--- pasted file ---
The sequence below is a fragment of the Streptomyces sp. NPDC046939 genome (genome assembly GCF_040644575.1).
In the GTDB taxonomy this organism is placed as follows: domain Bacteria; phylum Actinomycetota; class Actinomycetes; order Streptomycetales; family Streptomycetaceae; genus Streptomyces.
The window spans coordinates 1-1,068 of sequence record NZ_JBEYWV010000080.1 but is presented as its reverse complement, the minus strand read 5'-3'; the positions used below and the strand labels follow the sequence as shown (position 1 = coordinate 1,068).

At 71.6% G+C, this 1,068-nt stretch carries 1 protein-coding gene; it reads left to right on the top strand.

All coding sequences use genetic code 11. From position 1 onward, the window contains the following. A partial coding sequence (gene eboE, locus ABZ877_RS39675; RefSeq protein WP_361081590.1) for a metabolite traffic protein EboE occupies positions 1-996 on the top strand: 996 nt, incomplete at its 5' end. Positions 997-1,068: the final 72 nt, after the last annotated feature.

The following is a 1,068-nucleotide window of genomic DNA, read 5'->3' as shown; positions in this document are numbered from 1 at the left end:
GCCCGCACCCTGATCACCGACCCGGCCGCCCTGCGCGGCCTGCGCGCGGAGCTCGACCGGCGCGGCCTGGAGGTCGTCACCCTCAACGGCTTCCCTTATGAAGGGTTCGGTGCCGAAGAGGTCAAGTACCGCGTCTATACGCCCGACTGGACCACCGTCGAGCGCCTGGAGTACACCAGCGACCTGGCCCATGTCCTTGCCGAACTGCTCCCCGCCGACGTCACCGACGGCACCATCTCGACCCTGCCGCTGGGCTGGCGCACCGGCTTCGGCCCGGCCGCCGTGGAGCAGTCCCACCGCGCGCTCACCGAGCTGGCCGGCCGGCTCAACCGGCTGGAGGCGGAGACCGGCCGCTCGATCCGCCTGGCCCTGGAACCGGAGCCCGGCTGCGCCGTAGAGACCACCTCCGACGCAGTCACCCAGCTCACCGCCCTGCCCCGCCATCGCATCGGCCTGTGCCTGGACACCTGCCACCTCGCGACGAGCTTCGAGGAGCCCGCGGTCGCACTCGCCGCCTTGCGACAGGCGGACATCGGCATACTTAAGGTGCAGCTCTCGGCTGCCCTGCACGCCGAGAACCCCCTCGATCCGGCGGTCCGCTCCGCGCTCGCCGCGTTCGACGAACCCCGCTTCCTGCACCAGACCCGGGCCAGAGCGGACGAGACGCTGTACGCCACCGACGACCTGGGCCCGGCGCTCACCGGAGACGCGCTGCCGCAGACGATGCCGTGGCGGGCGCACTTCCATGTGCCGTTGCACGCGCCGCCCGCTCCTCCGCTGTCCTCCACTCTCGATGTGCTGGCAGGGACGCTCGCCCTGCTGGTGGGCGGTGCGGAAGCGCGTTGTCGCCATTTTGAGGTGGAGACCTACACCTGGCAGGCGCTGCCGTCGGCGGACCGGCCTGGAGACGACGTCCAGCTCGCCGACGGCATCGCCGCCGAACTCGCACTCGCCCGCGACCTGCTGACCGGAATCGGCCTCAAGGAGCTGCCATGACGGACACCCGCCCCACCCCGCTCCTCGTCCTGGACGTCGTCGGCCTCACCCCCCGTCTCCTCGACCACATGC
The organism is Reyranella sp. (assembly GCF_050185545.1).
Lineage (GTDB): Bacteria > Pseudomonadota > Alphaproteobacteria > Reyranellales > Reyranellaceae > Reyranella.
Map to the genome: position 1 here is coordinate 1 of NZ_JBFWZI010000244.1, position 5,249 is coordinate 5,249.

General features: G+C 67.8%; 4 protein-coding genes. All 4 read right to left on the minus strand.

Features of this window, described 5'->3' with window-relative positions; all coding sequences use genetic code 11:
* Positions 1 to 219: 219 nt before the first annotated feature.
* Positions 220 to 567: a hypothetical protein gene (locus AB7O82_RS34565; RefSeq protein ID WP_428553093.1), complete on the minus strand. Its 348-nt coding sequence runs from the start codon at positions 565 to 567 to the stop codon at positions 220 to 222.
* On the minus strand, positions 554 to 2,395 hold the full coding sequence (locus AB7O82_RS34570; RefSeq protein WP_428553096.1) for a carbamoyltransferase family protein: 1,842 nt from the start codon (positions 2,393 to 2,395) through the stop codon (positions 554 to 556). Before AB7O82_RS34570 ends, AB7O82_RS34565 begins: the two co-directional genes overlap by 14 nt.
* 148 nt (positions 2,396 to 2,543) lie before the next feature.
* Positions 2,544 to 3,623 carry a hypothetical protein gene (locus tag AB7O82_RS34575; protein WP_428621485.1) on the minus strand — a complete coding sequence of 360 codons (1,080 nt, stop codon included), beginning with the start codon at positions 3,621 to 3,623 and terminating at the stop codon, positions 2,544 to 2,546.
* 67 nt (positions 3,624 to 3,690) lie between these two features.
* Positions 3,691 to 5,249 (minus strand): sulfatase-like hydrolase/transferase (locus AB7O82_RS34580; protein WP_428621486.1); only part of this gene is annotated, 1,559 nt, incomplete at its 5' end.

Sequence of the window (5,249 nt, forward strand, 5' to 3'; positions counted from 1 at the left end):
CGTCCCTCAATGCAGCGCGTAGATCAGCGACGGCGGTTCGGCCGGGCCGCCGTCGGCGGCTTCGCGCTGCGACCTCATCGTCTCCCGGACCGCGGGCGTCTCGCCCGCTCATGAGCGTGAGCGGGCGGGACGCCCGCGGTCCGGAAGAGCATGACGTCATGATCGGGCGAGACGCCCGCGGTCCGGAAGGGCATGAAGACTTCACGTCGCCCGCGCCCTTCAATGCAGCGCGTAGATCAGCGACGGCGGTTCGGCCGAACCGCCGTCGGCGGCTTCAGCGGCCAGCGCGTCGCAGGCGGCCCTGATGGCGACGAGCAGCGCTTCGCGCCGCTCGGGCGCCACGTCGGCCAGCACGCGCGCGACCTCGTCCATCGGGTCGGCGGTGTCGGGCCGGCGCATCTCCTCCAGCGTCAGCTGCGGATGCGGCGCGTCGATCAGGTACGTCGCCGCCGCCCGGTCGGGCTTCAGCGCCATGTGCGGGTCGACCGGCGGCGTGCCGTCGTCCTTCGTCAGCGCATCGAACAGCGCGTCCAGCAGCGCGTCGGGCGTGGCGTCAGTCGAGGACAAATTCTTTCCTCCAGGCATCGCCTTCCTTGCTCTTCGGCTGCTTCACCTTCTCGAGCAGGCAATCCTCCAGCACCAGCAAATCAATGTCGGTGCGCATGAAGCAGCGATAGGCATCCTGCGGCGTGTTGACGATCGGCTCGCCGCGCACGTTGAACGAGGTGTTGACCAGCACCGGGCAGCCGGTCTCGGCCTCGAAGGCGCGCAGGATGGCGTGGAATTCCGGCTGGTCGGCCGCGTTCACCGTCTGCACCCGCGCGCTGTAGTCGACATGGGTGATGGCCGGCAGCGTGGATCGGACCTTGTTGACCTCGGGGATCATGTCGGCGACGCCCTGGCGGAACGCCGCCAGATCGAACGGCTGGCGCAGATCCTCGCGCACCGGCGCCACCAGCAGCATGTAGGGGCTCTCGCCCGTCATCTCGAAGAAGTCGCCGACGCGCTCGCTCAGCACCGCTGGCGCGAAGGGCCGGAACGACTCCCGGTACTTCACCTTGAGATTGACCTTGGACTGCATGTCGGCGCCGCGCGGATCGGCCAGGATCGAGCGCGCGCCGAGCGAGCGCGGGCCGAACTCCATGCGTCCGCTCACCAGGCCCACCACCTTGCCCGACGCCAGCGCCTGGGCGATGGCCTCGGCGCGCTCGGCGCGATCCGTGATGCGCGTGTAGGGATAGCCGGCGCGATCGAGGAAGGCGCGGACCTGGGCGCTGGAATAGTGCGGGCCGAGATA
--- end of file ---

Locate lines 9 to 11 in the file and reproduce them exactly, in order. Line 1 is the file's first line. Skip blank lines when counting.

Lineage (GTDB): Bacteria > Pseudomonadota > Alphaproteobacteria > Reyranellales > Reyranellaceae > Reyranella.
Map to the genome: position 1 here is coordinate 1 of NZ_JBFWZI010000244.1, position 5,249 is coordinate 5,249.

General features: G+C 67.8%; 4 protein-coding genes. All 4 read right to left on the minus strand.